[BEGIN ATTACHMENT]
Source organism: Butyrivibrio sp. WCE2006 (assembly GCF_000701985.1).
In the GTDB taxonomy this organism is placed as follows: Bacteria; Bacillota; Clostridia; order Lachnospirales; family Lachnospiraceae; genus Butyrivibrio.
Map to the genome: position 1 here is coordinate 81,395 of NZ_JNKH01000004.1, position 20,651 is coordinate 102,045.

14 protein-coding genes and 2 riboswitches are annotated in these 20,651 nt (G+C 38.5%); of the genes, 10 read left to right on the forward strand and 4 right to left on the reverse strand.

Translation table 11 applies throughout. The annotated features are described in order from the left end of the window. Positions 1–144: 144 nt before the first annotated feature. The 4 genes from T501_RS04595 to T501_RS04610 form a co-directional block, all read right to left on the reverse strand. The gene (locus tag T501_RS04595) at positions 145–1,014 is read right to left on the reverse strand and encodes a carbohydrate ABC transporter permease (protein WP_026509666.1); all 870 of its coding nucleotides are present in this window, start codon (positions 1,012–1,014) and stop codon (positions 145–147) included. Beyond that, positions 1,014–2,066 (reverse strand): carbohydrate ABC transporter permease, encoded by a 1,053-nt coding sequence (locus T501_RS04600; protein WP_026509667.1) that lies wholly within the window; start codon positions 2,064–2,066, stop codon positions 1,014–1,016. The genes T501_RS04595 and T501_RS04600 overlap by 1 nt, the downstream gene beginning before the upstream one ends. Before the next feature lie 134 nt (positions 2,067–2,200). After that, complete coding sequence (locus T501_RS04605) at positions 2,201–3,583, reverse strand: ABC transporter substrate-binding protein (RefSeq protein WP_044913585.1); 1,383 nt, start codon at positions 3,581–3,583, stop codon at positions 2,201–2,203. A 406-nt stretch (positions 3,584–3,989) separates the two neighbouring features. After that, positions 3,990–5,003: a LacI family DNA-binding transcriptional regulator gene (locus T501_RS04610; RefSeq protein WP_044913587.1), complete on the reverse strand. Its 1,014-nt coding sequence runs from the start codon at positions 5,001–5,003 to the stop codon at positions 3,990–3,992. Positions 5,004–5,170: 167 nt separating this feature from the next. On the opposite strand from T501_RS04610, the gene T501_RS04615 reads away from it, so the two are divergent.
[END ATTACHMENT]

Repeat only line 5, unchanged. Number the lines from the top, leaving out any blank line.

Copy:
Translation table 11 applies throughout. The annotated features are described in order from the left end of the window. Positions 1–144: 144 nt before the first annotated feature. The 4 genes from T501_RS04595 to T501_RS04610 form a co-directional block, all read right to left on the reverse strand. The gene (locus tag T501_RS04595) at positions 145–1,014 is read right to left on the reverse strand and encodes a carbohydrate ABC transporter permease (protein WP_026509666.1); all 870 of its coding nucleotides are present in this window, start codon (positions 1,012–1,014) and stop codon (positions 145–147) included. Beyond that, positions 1,014–2,066 (reverse strand): carbohydrate ABC transporter permease, encoded by a 1,053-nt coding sequence (locus T501_RS04600; protein WP_026509667.1) that lies wholly within the window; start codon positions 2,064–2,066, stop codon positions 1,014–1,016. The genes T501_RS04595 and T501_RS04600 overlap by 1 nt, the downstream gene beginning before the upstream one ends. Before the next feature lie 134 nt (positions 2,067–2,200). After that, complete coding sequence (locus T501_RS04605) at positions 2,201–3,583, reverse strand: ABC transporter substrate-binding protein (RefSeq protein WP_044913585.1); 1,383 nt, start codon at positions 3,581–3,583, stop codon at positions 2,201–2,203. A 406-nt stretch (positions 3,584–3,989) separates the two neighbouring features. After that, positions 3,990–5,003: a LacI family DNA-binding transcriptional regulator gene (locus T501_RS04610; RefSeq protein WP_044913587.1), complete on the reverse strand. Its 1,014-nt coding sequence runs from the start codon at positions 5,001–5,003 to the stop codon at positions 3,990–3,992. Positions 5,004–5,170: 167 nt separating this feature from the next. On the opposite strand from T501_RS04610, the gene T501_RS04615 reads away from it, so the two are divergent.